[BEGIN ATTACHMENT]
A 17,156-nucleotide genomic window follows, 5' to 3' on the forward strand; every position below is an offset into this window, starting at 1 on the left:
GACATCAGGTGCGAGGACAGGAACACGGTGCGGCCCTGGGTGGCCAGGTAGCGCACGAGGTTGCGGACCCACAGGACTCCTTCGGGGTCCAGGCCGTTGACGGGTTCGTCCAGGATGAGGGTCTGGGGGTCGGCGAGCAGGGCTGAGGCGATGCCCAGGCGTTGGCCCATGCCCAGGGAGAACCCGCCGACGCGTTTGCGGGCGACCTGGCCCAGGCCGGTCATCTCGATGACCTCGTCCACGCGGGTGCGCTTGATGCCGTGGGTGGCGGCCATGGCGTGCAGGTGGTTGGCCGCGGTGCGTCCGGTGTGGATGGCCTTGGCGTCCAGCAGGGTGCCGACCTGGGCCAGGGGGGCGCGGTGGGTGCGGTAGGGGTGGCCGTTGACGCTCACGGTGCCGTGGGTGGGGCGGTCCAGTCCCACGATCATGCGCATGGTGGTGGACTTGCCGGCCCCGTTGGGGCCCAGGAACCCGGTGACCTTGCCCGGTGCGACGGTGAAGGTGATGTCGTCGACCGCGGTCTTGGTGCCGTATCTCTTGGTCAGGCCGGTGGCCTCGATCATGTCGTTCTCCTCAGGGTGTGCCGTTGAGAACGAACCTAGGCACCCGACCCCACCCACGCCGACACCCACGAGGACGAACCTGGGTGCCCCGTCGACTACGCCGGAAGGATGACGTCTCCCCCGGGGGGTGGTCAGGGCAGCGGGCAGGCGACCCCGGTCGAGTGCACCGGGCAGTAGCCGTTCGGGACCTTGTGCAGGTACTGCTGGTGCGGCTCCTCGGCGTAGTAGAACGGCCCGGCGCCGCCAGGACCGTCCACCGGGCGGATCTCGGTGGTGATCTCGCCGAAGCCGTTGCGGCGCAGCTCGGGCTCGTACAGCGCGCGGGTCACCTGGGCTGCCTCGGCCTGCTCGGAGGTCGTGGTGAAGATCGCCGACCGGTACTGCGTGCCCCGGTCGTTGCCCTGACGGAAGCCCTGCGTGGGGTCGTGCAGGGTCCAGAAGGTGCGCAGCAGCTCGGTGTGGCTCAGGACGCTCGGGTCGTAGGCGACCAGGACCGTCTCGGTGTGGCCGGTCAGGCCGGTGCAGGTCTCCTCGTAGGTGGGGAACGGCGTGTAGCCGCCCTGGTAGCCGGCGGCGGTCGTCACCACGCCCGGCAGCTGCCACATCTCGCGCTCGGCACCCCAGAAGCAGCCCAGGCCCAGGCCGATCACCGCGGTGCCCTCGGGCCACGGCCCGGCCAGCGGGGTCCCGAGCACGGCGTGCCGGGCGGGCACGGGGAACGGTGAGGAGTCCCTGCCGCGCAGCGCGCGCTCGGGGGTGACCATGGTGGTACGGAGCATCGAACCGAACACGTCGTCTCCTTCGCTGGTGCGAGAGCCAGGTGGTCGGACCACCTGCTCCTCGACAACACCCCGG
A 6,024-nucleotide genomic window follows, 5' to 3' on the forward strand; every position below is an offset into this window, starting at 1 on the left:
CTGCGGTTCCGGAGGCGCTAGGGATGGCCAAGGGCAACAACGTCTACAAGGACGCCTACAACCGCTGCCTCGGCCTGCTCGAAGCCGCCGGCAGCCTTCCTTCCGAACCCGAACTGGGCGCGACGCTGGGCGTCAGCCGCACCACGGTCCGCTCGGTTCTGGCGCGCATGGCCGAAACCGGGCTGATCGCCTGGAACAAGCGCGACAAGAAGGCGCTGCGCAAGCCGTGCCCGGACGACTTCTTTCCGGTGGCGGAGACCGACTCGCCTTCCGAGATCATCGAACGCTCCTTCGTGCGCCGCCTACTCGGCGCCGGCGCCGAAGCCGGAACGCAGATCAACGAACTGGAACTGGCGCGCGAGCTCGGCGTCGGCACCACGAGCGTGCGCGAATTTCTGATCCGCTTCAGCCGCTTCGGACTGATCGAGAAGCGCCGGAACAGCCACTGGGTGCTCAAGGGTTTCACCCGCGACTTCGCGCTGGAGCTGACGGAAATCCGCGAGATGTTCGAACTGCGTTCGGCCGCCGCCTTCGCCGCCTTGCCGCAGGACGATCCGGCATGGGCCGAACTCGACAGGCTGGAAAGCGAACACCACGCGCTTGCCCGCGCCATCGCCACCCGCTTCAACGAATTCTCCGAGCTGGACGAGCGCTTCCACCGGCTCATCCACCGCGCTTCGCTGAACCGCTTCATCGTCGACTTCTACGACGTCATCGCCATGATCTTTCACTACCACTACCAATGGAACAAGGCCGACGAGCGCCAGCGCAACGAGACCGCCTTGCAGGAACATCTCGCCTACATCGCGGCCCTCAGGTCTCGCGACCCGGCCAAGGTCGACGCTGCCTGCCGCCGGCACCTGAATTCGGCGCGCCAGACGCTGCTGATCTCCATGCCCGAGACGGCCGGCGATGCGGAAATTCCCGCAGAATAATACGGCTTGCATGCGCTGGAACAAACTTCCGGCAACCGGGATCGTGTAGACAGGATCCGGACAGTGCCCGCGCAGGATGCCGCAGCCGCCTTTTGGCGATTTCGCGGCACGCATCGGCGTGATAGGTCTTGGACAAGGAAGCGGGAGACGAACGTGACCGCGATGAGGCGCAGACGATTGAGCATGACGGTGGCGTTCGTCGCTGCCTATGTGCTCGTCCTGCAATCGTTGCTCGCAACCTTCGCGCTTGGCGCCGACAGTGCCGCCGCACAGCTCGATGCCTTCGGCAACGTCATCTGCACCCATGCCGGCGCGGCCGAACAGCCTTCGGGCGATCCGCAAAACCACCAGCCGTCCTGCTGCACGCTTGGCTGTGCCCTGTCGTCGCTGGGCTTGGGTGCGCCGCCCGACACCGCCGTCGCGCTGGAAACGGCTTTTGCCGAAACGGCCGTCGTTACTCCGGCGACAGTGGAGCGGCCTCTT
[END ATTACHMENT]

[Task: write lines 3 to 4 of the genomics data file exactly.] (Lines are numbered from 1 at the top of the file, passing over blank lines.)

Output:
A 6,024-nucleotide genomic window follows, 5' to 3' on the forward strand; every position below is an offset into this window, starting at 1 on the left:
CTGCGGTTCCGGAGGCGCTAGGGATGGCCAAGGGCAACAACGTCTACAAGGACGCCTACAACCGCTGCCTCGGCCTGCTCGAAGCCGCCGGCAGCCTTCCTTCCGAACCCGAACTGGGCGCGACGCTGGGCGTCAGCCGCACCACGGTCCGCTCGGTTCTGGCGCGCATGGCCGAAACCGGGCTGATCGCCTGGAACAAGCGCGACAAGAAGGCGCTGCGCAAGCCGTGCCCGGACGACTTCTTTCCGGTGGCGGAGACCGACTCGCCTTCCGAGATCATCGAACGCTCCTTCGTGCGCCGCCTACTCGGCGCCGGCGCCGAAGCCGGAACGCAGATCAACGAACTGGAACTGGCGCGCGAGCTCGGCGTCGGCACCACGAGCGTGCGCGAATTTCTGATCCGCTTCAGCCGCTTCGGACTGATCGAGAAGCGCCGGAACAGCCACTGGGTGCTCAAGGGTTTCACCCGCGACTTCGCGCTGGAGCTGACGGAAATCCGCGAGATGTTCGAACTGCGTTCGGCCGCCGCCTTCGCCGCCTTGCCGCAGGACGATCCGGCATGGGCCGAACTCGACAGGCTGGAAAGCGAACACCACGCGCTTGCCCGCGCCATCGCCACCCGCTTCAACGAATTCTCCGAGCTGGACGAGCGCTTCCACCGGCTCATCCACCGCGCTTCGCTGAACCGCTTCATCGTCGACTTCTACGACGTCATCGCCATGATCTTTCACTACCACTACCAATGGAACAAGGCCGACGAGCGCCAGCGCAACGAGACCGCCTTGCAGGAACATCTCGCCTACATCGCGGCCCTCAGGTCTCGCGACCCGGCCAAGGTCGACGCTGCCTGCCGCCGGCACCTGAATTCGGCGCGCCAGACGCTGCTGATCTCCATGCCCGAGACGGCCGGCGATGCGGAAATTCCCGCAGAATAATACGGCTTGCATGCGCTGGAACAAACTTCCGGCAACCGGGATCGTGTAGACAGGATCCGGACAGTGCCCGCGCAGGATGCCGCAGCCGCCTTTTGGCGATTTCGCGGCACGCATCGGCGTGATAGGTCTTGGACAAGGAAGCGGGAGACGAACGTGACCGCGATGAGGCGCAGACGATTGAGCATGACGGTGGCGTTCGTCGCTGCCTATGTGCTCGTCCTGCAATCGTTGCTCGCAACCTTCGCGCTTGGCGCCGACAGTGCCGCCGCACAGCTCGATGCCTTCGGCAACGTCATCTGCACCCATGCCGGCGCGGCCGAACAGCCTTCGGGCGATCCGCAAAACCACCAGCCGTCCTGCTGCACGCTTGGCTGTGCCCTGTCGTCGCTGGGCTTGGGTGCGCCGCCCGACACCGCCGTCGCGCTGGAAACGGCTTTTGCCGAAACGGCCGTCGTTACTCCGGCGACAGTGGAGCGGCCTCTT